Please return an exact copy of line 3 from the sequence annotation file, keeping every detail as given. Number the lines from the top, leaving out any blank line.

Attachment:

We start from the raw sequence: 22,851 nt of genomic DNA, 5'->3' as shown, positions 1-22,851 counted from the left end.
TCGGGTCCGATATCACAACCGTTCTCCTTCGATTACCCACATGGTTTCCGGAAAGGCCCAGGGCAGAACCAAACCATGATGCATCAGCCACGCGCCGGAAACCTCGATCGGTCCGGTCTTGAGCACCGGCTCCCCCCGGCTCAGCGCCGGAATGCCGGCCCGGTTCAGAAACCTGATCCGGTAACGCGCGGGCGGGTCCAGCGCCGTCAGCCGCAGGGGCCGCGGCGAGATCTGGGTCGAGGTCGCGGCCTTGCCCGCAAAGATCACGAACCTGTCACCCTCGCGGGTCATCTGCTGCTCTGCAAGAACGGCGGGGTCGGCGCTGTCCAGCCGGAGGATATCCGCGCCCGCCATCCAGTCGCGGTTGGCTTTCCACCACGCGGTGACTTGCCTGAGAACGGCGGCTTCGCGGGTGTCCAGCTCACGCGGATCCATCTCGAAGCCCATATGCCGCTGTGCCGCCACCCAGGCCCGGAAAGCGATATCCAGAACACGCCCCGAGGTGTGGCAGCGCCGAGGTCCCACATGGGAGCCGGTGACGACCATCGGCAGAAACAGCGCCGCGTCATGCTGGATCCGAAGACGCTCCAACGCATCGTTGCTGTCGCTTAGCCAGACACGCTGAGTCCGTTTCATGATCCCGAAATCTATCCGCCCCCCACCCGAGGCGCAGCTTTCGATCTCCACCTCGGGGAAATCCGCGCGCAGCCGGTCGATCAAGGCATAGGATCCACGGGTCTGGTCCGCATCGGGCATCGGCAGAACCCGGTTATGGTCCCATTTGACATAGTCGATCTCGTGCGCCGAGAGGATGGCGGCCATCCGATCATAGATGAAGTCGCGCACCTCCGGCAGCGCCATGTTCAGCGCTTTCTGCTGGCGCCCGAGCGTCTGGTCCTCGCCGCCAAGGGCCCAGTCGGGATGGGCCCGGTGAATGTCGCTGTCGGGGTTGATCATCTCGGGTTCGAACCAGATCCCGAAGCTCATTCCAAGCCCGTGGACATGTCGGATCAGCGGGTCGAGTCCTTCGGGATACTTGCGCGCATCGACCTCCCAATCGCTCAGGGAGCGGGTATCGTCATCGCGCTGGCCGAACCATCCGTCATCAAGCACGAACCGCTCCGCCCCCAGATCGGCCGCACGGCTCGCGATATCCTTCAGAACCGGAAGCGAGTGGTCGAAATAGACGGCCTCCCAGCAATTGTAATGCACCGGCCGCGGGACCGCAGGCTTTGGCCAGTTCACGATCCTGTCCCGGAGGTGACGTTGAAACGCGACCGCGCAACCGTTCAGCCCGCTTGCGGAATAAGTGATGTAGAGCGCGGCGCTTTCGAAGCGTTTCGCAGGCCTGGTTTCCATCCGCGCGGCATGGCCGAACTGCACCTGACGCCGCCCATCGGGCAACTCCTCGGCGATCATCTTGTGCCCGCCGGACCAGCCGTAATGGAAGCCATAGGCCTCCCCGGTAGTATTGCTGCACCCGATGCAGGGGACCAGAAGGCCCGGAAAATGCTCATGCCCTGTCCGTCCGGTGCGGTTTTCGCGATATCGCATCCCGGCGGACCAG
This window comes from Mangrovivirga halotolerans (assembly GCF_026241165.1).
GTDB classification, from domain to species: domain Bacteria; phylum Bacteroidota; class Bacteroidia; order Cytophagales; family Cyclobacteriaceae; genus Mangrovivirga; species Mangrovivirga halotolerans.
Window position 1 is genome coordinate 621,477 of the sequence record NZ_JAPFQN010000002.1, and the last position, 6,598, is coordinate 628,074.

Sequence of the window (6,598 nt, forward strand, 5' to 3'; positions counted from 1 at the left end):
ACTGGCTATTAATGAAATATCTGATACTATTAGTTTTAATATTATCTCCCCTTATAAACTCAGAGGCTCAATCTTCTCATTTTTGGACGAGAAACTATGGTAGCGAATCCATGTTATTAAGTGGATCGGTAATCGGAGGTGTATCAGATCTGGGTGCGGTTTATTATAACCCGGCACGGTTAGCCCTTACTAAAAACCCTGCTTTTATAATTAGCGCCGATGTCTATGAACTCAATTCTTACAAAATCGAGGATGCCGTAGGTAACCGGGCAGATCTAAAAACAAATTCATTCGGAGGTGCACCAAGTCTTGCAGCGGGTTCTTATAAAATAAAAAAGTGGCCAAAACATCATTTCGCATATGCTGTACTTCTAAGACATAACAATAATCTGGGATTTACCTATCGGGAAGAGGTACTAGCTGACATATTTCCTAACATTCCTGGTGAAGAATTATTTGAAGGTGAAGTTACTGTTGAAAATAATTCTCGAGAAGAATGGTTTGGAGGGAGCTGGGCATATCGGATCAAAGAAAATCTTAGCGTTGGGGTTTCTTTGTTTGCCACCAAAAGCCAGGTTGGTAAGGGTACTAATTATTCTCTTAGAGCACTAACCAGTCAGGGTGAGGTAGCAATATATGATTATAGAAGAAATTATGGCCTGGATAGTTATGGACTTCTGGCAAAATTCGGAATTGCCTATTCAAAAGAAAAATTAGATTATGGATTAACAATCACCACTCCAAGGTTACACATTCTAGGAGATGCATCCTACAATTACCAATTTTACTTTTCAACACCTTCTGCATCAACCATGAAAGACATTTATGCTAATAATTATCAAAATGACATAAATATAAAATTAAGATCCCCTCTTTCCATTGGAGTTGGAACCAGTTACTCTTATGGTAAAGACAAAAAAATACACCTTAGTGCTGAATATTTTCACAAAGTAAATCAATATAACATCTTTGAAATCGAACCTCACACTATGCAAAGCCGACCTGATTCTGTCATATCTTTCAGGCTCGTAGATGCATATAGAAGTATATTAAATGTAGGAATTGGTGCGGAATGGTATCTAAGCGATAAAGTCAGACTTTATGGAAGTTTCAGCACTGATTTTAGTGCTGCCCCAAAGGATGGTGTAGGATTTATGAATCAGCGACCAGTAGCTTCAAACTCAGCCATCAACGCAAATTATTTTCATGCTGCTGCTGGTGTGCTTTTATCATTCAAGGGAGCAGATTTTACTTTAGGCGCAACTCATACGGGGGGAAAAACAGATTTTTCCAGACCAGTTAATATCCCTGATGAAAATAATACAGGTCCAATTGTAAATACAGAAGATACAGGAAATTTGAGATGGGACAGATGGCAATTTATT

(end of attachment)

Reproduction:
This window comes from Mangrovivirga halotolerans (assembly GCF_026241165.1).